The defendant was indicted for one count of murder and one count of aggravated assault. He was found not guilty of murder but convicted of aggravated assault. He appeals the denial of his motion for new trial. Held:
1. There was ample evidence to support the verdict. The defendant's contention that the verdict was contrary to the weight of the evidence is without merit. The appellate courts consider only the sufficiency, not the weight, of the evidence. Ridley v. State, 236 Ga. 147 (1) (233 SE2d 131) (1976)
2. The defendant was represented by retained counsel on the aggravated assault charge and by appointed counsel on the murder charge. He makes the novel argument that because of this double representation during the trial he was denied his Sixth Amendment right to effective assistance of counsel. The defendant does not contend that either counsel was incompetent, but suggests that there was a possibility that the two attorneys could have come into conflict as to strategy in handling the case. There is no indication that such a conflict ever occurred. Furthermore, no such objection was ever made in the trial court. This enumeration of error is without merit.
3. The trial judge was at the point of sending the jury to dinner and then to a motel for the night when the foreman stated that he believed a verdict could be reached within the next 30 or 40 minutes. One of the jurors expressed a desire to eat at this time, but neither the foreman nor any of the other jurors echoed this desire. The trial judge sent the jury back for more deliberations, and a verdict was reached a short time later. The defendant contends that the judge's action in sending the jury back without allowing them to eat first was coercive and amounted to an abuse of discretion. We find no error. See Grossman v. Glass, 143 Ga. App. 464 (3) (238 SE2d 569) (1977)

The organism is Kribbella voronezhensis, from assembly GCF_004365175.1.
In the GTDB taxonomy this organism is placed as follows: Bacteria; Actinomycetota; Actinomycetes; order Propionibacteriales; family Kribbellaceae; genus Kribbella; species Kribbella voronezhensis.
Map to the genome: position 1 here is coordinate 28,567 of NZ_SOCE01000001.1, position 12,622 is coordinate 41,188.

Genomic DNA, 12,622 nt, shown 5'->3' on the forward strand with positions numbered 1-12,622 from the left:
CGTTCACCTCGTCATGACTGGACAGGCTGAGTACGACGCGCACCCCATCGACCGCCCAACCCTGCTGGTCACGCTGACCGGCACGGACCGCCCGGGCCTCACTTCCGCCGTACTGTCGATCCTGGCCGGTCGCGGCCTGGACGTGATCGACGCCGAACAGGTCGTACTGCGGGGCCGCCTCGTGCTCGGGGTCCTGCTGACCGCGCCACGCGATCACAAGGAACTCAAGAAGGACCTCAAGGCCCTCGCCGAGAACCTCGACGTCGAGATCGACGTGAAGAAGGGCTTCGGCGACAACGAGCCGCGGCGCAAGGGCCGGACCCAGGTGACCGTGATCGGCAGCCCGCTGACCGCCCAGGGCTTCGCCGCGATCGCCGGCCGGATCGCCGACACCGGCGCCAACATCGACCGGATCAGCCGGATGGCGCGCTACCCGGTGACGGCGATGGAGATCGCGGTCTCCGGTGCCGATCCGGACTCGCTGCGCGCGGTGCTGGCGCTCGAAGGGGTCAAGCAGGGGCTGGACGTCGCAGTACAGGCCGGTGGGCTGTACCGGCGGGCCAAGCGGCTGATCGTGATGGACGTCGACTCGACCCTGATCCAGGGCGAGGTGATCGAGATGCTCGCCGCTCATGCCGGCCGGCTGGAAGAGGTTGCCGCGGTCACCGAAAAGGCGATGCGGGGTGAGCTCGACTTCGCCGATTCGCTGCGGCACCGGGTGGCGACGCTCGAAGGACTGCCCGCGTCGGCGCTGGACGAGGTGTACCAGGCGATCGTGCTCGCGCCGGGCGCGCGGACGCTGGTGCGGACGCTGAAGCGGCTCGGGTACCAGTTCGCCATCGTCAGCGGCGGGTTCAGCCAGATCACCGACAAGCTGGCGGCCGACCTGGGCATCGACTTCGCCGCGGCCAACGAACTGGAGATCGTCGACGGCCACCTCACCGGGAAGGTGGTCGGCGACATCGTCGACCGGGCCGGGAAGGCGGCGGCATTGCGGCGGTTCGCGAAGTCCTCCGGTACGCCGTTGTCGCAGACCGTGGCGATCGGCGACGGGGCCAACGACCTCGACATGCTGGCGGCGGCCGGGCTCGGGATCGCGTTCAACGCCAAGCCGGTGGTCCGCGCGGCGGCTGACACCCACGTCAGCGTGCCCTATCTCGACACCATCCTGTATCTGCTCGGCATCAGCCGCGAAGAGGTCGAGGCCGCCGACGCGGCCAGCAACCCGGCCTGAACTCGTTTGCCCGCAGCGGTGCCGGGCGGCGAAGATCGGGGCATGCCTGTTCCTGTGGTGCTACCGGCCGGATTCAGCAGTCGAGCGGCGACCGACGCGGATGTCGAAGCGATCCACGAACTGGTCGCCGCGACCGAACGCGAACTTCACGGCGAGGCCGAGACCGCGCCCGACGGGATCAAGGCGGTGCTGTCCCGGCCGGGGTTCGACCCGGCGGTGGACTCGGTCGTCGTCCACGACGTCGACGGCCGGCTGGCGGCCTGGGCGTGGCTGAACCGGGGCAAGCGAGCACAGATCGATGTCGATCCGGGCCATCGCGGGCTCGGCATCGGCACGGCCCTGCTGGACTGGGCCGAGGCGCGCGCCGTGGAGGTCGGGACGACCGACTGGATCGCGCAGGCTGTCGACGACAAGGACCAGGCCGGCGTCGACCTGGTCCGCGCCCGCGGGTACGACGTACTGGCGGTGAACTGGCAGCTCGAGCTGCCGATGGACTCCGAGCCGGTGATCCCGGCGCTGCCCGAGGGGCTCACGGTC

. See generally Code 24-104 (4).
4. The two crimes with which the defendant was charged arose out of the same shooting incident. The trial judge did not abuse his discretion in denying the defendant's motion for severance and in trying the two offenses together. Clemson v. State, 239 Ga. 357 (1) (236 SE2d 663) (1977)
MacLeod & Callan, Scott Callan, for appellant.